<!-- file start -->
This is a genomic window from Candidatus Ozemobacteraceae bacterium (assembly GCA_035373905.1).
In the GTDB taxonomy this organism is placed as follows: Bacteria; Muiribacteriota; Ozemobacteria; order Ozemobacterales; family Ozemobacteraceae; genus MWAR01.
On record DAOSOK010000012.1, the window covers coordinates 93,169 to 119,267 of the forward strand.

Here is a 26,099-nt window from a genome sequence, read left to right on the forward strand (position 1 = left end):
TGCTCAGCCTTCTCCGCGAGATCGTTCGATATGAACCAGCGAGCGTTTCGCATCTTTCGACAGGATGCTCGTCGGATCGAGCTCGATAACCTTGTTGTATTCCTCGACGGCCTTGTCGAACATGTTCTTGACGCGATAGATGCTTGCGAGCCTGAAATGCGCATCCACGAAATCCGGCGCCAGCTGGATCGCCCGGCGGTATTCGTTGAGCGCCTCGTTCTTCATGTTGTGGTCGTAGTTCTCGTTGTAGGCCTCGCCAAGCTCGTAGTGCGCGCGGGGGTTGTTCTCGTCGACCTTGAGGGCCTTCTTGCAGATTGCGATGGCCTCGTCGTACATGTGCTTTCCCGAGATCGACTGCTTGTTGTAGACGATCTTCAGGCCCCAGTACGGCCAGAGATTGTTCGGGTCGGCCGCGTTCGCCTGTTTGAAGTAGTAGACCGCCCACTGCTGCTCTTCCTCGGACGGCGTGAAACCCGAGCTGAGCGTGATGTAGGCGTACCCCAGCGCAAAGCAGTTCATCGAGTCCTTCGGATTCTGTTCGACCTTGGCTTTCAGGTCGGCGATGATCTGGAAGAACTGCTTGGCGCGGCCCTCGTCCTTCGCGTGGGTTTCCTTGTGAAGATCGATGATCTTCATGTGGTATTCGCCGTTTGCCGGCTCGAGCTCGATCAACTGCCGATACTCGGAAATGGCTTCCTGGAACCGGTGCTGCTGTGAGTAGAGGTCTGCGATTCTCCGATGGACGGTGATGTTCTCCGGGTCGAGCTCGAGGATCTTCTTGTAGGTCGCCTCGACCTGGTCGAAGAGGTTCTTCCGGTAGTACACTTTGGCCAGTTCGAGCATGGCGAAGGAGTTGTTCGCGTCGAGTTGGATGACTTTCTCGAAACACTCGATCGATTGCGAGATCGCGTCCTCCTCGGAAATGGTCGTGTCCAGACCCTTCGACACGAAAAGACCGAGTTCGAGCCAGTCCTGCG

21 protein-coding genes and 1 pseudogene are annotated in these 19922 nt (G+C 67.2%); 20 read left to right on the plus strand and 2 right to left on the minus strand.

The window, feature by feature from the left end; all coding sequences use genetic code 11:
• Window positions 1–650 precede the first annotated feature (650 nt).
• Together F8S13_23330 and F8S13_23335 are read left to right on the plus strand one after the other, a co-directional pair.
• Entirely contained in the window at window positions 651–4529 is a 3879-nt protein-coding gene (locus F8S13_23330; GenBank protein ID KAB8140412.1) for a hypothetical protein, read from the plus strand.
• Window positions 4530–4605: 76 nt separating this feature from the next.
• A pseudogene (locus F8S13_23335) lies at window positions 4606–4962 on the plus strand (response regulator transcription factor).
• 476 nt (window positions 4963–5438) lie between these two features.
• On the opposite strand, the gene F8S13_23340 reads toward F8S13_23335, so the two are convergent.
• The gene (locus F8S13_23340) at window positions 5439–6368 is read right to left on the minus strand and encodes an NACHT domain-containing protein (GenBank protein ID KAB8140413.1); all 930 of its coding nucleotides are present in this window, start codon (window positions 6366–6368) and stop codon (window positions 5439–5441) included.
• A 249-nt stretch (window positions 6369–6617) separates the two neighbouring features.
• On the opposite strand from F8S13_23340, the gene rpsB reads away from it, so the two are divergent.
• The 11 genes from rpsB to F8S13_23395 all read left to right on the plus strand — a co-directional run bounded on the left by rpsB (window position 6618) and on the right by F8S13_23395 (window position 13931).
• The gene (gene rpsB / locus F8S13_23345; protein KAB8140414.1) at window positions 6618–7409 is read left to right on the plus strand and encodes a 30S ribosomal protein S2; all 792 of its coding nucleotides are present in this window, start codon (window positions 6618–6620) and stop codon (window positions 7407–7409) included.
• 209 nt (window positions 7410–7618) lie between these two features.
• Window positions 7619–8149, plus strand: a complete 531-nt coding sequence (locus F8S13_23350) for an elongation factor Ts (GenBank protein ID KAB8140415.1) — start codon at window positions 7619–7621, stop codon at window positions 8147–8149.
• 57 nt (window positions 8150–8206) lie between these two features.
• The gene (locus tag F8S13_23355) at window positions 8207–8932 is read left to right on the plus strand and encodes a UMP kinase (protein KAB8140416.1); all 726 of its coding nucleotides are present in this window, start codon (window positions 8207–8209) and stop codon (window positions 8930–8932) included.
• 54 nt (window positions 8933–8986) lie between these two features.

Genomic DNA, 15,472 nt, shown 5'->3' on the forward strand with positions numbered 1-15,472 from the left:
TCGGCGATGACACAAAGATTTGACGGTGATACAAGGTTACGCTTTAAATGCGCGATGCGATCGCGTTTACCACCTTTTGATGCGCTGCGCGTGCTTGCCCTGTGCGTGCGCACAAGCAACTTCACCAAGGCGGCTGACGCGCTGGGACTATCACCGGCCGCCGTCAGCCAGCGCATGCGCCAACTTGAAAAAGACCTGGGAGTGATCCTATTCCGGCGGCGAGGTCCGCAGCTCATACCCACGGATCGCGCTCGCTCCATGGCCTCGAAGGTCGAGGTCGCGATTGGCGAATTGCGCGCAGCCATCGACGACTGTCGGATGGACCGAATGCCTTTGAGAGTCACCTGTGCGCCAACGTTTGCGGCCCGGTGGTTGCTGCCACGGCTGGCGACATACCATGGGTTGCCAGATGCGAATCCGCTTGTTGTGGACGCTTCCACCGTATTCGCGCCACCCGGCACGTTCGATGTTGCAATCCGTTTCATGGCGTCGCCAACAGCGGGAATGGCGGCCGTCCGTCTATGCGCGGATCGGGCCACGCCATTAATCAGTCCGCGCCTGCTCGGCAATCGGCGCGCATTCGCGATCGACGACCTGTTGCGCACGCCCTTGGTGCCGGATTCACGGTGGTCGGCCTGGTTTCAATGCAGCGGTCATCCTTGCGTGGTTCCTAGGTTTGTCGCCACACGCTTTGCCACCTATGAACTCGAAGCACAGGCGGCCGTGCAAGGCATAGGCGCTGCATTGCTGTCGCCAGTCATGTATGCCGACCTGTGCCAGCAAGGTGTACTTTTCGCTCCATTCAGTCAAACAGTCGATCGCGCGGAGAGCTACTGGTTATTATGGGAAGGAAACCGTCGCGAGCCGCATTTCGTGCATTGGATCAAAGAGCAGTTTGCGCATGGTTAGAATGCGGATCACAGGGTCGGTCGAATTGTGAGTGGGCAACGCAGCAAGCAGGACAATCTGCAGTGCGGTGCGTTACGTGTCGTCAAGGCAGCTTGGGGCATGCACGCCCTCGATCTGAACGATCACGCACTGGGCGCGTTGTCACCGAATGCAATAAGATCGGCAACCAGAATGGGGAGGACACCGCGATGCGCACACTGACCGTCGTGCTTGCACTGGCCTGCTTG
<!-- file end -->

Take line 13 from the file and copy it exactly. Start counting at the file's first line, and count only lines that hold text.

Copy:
• 476 nt (window positions 4963–5438) lie between these two features.